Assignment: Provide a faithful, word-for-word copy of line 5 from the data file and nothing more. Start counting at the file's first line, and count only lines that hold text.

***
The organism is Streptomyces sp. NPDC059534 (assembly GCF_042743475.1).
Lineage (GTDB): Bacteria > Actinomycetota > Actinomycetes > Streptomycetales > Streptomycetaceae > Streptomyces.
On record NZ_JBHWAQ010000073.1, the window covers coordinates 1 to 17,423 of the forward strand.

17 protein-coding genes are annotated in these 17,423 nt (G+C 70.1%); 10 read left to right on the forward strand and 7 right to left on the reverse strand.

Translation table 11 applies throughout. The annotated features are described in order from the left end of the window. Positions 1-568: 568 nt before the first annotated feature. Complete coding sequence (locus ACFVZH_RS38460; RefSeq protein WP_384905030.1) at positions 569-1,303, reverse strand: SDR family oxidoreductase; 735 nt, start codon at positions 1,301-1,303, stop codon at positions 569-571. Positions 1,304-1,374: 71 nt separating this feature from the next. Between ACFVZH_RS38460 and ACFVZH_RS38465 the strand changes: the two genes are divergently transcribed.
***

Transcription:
Translation table 11 applies throughout. The annotated features are described in order from the left end of the window. Positions 1-568: 568 nt before the first annotated feature. Complete coding sequence (locus ACFVZH_RS38460; RefSeq protein WP_384905030.1) at positions 569-1,303, reverse strand: SDR family oxidoreductase; 735 nt, start codon at positions 1,301-1,303, stop codon at positions 569-571. Positions 1,304-1,374: 71 nt separating this feature from the next. Between ACFVZH_RS38460 and ACFVZH_RS38465 the strand changes: the two genes are divergently transcribed.